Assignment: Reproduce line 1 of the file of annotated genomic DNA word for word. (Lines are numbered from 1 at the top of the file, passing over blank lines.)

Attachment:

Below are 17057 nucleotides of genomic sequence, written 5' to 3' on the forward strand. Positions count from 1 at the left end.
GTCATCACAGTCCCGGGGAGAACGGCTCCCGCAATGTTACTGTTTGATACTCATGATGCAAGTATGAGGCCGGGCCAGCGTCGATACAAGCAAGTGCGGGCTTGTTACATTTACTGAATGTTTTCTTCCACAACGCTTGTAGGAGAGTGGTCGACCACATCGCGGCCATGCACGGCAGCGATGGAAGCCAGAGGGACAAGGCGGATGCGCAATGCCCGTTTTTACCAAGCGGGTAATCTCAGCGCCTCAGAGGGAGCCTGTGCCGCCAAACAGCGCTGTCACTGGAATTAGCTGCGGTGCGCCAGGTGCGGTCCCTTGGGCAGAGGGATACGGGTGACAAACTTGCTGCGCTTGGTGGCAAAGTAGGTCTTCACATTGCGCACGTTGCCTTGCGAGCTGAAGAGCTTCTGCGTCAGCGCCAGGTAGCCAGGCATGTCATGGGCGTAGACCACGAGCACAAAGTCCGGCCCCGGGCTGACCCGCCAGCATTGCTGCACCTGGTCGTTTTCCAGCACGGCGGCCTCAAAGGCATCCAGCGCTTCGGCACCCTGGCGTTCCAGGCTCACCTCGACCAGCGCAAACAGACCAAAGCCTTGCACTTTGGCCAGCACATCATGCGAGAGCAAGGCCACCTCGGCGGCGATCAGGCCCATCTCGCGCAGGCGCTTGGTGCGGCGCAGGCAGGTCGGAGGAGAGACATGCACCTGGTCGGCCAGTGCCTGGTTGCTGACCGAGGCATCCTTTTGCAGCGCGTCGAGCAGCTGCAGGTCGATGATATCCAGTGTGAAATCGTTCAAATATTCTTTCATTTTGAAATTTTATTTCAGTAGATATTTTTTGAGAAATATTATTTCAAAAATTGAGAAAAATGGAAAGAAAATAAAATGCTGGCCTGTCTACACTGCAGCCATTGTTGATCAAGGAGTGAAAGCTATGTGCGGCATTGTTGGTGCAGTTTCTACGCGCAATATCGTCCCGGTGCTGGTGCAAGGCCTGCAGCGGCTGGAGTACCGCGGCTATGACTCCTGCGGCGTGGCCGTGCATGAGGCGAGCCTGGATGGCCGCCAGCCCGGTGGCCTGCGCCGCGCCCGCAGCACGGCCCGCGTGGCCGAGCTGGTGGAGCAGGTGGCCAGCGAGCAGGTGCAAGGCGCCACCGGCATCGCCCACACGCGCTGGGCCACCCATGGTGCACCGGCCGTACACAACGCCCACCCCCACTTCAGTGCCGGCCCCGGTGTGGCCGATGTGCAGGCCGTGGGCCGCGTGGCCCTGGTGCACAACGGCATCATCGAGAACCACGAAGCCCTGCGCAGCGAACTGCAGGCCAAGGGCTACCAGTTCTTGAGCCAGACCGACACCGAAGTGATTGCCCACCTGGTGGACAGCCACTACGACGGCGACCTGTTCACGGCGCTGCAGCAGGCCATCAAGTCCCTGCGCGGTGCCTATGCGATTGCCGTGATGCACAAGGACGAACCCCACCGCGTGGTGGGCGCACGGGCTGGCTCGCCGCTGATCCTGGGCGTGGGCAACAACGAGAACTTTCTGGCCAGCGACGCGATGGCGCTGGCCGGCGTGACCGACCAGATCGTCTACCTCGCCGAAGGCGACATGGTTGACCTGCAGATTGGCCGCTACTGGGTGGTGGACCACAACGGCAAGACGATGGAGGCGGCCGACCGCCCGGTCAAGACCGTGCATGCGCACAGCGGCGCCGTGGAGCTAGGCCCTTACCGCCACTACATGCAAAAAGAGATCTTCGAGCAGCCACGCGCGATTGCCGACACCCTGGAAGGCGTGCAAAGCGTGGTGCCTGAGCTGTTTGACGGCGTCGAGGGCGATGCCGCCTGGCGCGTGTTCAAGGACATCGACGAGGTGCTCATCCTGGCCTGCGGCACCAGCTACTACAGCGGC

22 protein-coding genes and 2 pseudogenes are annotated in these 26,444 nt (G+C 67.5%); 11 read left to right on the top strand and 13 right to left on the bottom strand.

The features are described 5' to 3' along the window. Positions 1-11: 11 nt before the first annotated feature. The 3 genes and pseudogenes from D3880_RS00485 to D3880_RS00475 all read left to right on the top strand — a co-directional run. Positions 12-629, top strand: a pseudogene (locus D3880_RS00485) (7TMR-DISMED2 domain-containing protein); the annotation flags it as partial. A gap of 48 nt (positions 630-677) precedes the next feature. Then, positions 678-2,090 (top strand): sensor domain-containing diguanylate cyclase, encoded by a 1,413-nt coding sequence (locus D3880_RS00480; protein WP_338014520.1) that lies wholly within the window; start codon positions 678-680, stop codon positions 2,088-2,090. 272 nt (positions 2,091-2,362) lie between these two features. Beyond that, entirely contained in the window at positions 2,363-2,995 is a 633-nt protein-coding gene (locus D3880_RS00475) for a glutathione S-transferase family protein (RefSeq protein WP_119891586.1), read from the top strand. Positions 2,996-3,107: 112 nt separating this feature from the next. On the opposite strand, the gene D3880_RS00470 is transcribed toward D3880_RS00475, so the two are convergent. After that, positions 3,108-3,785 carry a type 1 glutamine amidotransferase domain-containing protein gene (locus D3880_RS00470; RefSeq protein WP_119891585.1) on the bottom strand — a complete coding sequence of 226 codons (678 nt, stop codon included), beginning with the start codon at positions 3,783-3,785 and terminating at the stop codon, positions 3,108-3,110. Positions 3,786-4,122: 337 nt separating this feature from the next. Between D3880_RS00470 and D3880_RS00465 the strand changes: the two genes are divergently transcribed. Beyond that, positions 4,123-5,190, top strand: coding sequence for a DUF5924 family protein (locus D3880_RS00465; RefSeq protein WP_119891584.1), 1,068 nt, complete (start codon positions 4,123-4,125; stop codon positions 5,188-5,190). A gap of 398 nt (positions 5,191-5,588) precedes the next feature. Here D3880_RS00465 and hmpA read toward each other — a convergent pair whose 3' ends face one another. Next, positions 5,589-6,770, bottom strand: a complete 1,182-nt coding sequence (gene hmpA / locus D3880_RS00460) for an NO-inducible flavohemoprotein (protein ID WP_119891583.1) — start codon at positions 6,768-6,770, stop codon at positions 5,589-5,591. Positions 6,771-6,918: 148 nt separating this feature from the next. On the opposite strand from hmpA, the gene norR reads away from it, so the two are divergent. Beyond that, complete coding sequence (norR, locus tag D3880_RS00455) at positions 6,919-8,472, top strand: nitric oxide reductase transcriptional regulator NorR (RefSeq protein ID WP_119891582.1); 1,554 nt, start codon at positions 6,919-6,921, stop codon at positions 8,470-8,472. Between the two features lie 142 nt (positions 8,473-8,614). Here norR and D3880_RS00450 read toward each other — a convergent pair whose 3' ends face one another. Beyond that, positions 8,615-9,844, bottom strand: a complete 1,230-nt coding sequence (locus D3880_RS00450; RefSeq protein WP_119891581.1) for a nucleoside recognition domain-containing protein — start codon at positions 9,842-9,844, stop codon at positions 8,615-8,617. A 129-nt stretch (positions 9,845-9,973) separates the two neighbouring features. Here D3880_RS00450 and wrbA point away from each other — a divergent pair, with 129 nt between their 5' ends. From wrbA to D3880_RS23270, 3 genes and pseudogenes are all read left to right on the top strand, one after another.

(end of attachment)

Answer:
Below are 17057 nucleotides of genomic sequence, written 5' to 3' on the forward strand. Positions count from 1 at the left end.